Bio-efficacy of selected long-lasting insecticidal nets against pyrethroid resistant Anopheles arabiensis from South-Western Ethiopia
1 Department of Biology, College of Natural Sciences, Jimma University, Jimma, Ethiopia
2 Department of Health Service Management, College of Public Health and Medical Sciences, Jimma University, Jimma, Ethiopia
3 Department of Horticulture, College of Agriculture and Veterinary Medicine, Jimma University, Jimma, Ethiopia
4 Department of Physiology and Biometrics, Faculty of Veterinary Medicine, Ghent University, Ghent, Belgium
5 Institute for Health and Society, School of Public Health, Université Catholique de Louvain, Brussels, Belgium
Parasites & Vectors 2012, 5:159 doi:10.1186/1756-3305-5-159Published: 7 August 2012
The emergence and spread of insecticide resistance in the major African malaria vectors Anopheles gambiae s.s. and Anopheles arabiensis may compromise control initiatives based on insecticide-treated nets (ITNs) or indoor residual spraying (IRS), and thus threaten the global malaria elimination strategy.
We investigated pyrethroid resistance in four populations of An. arabiensis from south-western Ethiopia and then assessed the bio-efficacy of six World Health Organization recommended long lasting insecticidal nets (LLINs) using these populations.
For all four populations of An. arabiensis, bottle bioassays indicated low to moderate susceptibility to deltamethrin (mortality at 30 minutes ranged between 43 and 80%) and permethrin (mortality ranged between 16 and 76%). Pre-exposure to the synergist piperonylbutoxide (PBO) significantly increased the susceptibility of all four populations to both deltamethrin (mortality increased between 15.3 and 56.8%) and permethrin (mortality increased between 11.6 and 58.1%), indicating the possible involvement of metabolic resistance in addition to the previously identified kdr mutations. There was reduced susceptibility of all four An. arabiensis populations to the five standard LLINs tested (maximum mortality 81.1%; minimum mortality 13.9%). Bio-efficacy against the four populations varied by net type, with the largest margin of difference observed with the Jimma population (67.2% difference). Moreover, there were differences in the bio-efficacy of each individual standard LLIN against the four mosquito populations; for example there was a difference of 40% in mortality of Yorkool against two populations. Results from standard LLINs indicated reduced susceptibility to new, unused nets that was likely due to observed pyrethroid resistance. The roof of the combination LLIN performed optimally (100% mortality) against all the four populations of An. arabiensis, indicating that observed reductions in susceptibility could be ameliorated with the combination of PBO with deltamethrin, as used in PermaNet® 3.0.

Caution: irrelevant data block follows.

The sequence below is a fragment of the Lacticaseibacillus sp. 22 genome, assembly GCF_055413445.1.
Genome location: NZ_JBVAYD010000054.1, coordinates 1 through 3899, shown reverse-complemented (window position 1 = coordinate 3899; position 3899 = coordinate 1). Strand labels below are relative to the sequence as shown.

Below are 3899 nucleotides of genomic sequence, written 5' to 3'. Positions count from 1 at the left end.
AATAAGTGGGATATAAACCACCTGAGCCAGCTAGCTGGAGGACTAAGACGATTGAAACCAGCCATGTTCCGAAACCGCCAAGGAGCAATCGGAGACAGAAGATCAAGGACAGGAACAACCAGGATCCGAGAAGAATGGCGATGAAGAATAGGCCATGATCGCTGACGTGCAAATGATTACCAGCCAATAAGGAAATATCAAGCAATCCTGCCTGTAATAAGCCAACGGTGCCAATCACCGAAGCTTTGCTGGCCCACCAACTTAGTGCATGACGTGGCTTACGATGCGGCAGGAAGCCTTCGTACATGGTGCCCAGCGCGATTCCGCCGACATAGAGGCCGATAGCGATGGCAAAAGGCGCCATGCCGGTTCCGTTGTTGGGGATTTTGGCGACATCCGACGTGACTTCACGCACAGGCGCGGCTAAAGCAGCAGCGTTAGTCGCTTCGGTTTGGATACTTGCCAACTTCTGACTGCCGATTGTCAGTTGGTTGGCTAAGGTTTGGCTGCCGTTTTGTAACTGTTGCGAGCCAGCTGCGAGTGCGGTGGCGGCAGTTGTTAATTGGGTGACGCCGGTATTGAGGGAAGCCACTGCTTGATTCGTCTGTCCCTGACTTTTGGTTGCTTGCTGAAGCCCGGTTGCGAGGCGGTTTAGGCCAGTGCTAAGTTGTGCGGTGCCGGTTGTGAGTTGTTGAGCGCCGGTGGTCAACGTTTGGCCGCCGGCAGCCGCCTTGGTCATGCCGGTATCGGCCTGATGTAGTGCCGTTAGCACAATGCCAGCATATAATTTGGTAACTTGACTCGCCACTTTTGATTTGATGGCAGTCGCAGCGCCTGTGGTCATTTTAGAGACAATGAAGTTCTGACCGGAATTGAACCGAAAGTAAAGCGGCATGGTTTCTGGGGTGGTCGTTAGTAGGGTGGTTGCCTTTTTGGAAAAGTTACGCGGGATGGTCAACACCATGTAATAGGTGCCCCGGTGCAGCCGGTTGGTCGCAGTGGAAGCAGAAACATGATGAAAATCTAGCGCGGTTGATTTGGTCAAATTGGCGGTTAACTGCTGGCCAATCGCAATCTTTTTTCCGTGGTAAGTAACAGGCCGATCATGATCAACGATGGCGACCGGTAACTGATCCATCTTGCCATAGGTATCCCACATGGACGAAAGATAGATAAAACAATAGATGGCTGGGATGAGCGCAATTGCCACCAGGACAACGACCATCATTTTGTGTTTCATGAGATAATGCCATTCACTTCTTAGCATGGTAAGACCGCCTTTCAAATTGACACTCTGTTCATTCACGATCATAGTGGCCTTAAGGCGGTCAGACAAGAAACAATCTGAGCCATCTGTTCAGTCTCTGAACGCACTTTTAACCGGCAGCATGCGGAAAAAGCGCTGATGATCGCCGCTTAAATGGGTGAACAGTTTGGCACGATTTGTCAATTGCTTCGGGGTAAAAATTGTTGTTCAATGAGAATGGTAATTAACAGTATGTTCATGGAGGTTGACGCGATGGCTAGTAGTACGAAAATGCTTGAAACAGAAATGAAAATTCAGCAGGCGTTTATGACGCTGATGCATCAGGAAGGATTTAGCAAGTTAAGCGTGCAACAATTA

Our results suggest that bio-efficacy evaluations using local mosquito populations should be conducted where possible to make evidence-based decisions on the most suitable control products, and that those combining multiple chemicals such as PBO and deltamethrin should be considered for maintaining a high level of efficacy in vector control programmes.